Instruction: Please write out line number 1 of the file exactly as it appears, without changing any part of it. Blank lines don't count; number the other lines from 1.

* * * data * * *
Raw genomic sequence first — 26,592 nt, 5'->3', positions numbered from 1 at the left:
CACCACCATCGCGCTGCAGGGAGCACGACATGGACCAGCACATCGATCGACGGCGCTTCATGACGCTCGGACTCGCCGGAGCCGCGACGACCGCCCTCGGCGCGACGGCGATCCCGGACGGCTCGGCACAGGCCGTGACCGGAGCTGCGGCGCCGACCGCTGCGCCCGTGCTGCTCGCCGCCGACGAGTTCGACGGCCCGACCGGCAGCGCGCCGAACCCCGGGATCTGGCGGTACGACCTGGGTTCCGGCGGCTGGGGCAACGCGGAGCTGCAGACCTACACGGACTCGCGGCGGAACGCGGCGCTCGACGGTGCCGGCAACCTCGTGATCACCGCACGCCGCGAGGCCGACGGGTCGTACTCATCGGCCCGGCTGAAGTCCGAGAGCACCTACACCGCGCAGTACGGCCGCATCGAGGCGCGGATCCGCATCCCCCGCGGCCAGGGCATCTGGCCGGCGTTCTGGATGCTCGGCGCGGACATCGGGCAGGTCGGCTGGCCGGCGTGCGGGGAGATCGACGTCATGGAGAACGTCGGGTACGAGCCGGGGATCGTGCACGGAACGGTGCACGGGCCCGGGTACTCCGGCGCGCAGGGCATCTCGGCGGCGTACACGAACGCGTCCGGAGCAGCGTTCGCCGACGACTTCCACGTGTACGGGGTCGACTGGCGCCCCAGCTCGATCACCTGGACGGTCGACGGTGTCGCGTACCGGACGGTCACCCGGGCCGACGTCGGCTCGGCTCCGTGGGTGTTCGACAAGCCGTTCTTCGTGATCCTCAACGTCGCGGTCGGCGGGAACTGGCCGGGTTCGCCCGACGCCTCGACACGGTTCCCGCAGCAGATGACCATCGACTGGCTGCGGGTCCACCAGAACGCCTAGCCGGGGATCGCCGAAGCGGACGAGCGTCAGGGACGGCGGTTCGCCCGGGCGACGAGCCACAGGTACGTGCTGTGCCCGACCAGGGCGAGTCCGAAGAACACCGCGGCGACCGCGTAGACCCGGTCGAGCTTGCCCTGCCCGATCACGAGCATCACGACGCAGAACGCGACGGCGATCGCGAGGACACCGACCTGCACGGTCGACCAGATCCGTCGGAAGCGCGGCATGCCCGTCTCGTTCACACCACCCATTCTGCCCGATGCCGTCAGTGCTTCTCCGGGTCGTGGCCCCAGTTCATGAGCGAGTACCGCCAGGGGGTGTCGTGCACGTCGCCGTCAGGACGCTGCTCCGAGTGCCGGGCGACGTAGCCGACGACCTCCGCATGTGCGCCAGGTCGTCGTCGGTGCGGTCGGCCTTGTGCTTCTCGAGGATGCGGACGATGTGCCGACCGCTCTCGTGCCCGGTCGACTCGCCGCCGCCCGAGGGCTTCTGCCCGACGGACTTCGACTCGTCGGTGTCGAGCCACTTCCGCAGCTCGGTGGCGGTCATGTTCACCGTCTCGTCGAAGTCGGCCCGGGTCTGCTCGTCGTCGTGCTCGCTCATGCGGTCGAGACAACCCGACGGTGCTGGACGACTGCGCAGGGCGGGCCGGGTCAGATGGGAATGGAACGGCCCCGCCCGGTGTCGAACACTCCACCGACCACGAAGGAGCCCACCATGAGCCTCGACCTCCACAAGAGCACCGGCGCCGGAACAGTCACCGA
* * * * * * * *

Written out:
Raw genomic sequence first — 26,592 nt, 5'->3', positions numbered from 1 at the left: